Teenage Mutants Need Love

Teenage Mutants Need Love
Charles Burns had a slightly different reaction than most to the sticks-and-twine sculptures in The Blair Witch Project. "I thought, "Oh shit! People are going to look at this movie and think that I ripped it off." In Burns's comics series Black Hole, (#7 hit stands in January), teenagers afflicted with some unnamed plague retreat to the woods near their town, woods littered with objects very similar to those in Blair Witch. "I saw those and thought, well, at least I've got my copyright dates, so that anyone who's gonna call me on it can at least check those out."
Burns was there first, and with a series that, though still only half-finished, has proved one of the most satisfactory comics — horror or otherwise — of the ‘90s. "All my comics had a certain feel and distance to them," explains Burns. "I really wanted to have a story that I could delve into in a much deeper or serious way."
Instead of discarding the obsessions that made him one of the best cartoonists of the ‘80s — pulp horror, adolescence, mutants and freaks, VD — Burns purged them of their generic baggage by weaving them into the dense character development of Black Hole. "I wanted to do a more personal and character-driven story." He focuses mainly on two characters: Chris, a young woman who contracts the plague one night during a moody graveyard tryst; and Keith, who has a crush on Chris, and feels alienated from the usual routine of hanging out with his friends and getting high.
Burns reveals the effects of the teen plague in the first two pages of every issue: on the left hand page, he shows a normal looking boy or girl; on the right hand page, he shows the same person afflicted by the plague, with a grossly distended neck, or insectoid horns growing out of the forehead. We learn about Chris's symptoms in a chilling passage at a bush party. A gaggle of kids titters away as Chris gets ready to undress and go swimming in a cold lake. Everyone falls silent when she takes her shirt off. Chris thinks they all feel embarrassed because of her nudity, but in the last panel, Burns shows us what her friends saw, and what she can't yet see: a gruesome cleft running the length of her spine. Burns renders the cleft, like all the mutations in Black Hole, with the clean, dense, almost sculptural style he honed in classics like Hard-Boiled Defective Stories, which also served him well as a freak-drawing apprenticeship.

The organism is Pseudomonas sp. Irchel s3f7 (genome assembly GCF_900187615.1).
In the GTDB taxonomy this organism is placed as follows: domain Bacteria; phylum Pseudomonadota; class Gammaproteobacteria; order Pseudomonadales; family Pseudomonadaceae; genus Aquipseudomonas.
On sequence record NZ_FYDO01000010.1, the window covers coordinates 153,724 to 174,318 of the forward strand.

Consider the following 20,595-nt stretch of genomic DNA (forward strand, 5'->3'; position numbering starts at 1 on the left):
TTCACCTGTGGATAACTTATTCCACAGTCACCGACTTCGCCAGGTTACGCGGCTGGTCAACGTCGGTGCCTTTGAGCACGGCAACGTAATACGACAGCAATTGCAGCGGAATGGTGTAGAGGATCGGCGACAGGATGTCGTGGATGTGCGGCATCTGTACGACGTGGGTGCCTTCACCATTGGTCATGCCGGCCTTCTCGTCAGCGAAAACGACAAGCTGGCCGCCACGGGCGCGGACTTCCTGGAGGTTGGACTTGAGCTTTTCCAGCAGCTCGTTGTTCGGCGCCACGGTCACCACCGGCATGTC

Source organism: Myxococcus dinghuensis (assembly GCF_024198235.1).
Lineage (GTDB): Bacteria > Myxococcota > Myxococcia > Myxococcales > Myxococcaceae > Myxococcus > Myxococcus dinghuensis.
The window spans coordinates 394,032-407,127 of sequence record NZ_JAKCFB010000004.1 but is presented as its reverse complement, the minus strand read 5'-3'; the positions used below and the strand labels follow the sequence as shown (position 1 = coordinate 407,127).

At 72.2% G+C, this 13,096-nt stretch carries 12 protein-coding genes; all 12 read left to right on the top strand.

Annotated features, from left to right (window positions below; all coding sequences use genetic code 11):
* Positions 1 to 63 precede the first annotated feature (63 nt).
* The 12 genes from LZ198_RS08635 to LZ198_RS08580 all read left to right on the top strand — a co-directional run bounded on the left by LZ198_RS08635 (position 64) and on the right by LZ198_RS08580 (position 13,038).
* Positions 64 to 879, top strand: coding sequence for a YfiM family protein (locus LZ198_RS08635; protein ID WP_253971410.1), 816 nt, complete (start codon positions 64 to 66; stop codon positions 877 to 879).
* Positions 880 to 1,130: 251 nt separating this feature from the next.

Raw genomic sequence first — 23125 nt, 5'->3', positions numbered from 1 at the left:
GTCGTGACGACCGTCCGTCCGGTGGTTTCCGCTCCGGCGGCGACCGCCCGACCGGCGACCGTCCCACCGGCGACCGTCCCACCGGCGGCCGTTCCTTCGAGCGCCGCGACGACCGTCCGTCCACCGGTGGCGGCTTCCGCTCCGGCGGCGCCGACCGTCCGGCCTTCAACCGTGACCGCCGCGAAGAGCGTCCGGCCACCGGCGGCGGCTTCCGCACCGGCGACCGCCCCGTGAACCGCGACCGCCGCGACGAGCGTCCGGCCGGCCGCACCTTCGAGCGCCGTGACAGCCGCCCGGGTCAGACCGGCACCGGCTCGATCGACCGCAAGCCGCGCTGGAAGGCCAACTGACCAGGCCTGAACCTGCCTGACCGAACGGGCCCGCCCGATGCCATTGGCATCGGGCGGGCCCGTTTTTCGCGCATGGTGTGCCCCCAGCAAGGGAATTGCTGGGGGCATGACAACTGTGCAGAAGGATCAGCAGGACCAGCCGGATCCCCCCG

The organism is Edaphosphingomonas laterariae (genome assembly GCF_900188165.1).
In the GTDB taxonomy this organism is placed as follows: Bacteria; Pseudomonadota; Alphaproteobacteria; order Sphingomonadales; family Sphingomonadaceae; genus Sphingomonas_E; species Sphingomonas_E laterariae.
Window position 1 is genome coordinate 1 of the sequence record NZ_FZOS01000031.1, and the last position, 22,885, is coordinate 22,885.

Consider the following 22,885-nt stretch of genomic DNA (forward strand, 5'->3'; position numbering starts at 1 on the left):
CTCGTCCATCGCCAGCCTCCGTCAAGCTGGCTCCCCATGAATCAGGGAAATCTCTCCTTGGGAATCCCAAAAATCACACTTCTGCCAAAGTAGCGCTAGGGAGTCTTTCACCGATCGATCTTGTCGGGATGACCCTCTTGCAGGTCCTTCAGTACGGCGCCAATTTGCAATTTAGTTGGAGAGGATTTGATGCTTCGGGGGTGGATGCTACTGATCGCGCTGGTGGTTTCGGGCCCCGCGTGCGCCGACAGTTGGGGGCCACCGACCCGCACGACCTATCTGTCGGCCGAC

"Of course, people talk to me, like ‘Well, this is about AIDS.' It really isn't. The core of the story is really a romance story." Burns hasn't yet revealed the etiology of the disease, or specified its symptoms in any detail: it just creates freaks, treated in the story as different instead of dangerous. "Take the example of drugs," explains Burns. "That's just kind of a given; it's something that's an accepted part of youth culture. And in a way, I'm treating this idea of a disease in the same way. And I'm using the idea of the sexually transmitted disease that transforms you, transforms some teenager." Burns stops to think. "In the story, I'm thinking about the intensity of the emotions that anyone goes through during adolescence, the transformation of a person from childhood to adulthood. And I'm throwing in this idea of a transforming disease, as a catalyst that makes it even stronger, that pushes that idea to a boiling point."
Not only is Black Hole a more personal story for Burns, it also marks the first time he's written a female character, Chris, in the first person. "That seemed kind of surprisingly natural to me to do," he says. "Just recently, I had a female cartoonist tell me, ‘You know, it seemed like Chris is a real female voice, as opposed to this kind of stereotyped chick.'" None of the Black Hole characters resemble the Happy Days cats and chicks of earlier Burns stories like Teen Plague: they're more like Burns and his friends. "I know everybody in there. Each character is like a portion of my personality, or of myself," he says. "The easiest are the guy characters who are hanging out with their buddies, and buying dope, and getting loaded." Burns laughs, "Those voices I have down pretty clearly."